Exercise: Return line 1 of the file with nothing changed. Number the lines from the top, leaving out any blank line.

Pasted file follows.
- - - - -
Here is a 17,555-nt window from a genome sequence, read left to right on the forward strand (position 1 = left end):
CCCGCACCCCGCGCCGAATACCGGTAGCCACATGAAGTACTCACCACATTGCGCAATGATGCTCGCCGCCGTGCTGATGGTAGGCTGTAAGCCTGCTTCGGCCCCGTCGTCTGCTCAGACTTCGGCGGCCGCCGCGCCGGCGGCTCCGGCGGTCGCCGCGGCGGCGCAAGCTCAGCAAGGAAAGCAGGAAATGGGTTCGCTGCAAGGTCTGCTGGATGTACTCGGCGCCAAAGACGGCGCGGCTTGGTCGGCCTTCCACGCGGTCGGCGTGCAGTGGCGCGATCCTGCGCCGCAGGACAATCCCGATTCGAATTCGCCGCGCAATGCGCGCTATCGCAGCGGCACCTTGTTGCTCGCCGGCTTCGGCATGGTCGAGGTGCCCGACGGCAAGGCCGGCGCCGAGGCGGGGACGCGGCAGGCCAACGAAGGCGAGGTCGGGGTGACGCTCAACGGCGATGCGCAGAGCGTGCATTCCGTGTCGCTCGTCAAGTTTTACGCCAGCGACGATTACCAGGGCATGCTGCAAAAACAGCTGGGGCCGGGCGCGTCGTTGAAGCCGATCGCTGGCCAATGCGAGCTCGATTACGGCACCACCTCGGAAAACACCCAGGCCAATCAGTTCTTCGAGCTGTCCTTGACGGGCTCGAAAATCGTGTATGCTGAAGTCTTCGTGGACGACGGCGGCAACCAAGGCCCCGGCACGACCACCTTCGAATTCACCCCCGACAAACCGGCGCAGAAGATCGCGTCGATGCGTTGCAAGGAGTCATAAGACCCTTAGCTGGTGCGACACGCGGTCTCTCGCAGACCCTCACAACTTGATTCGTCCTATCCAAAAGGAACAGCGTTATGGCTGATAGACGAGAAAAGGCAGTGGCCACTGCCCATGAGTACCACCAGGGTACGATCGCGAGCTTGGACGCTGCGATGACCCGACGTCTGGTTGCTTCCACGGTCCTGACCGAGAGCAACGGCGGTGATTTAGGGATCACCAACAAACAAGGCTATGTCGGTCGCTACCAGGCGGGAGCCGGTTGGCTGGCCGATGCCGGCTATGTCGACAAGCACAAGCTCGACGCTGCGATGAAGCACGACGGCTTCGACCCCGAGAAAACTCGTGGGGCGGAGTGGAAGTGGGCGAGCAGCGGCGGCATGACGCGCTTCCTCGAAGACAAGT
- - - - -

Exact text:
Here is a 17,555-nt window from a genome sequence, read left to right on the forward strand (position 1 = left end):